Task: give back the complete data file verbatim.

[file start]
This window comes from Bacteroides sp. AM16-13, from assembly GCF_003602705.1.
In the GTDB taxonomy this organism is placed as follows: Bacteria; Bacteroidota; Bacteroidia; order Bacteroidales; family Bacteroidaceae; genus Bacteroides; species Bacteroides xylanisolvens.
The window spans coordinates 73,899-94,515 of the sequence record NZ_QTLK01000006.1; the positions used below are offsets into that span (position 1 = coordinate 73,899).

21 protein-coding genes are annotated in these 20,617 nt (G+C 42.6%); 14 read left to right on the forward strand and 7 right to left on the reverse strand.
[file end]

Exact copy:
This window comes from Bacteroides sp. AM16-13, from assembly GCF_003602705.1.
In the GTDB taxonomy this organism is placed as follows: Bacteria; Bacteroidota; Bacteroidia; order Bacteroidales; family Bacteroidaceae; genus Bacteroides; species Bacteroides xylanisolvens.
The window spans coordinates 73,899-94,515 of the sequence record NZ_QTLK01000006.1; the positions used below are offsets into that span (position 1 = coordinate 73,899).

21 protein-coding genes are annotated in these 20,617 nt (G+C 42.6%); 14 read left to right on the forward strand and 7 right to left on the reverse strand.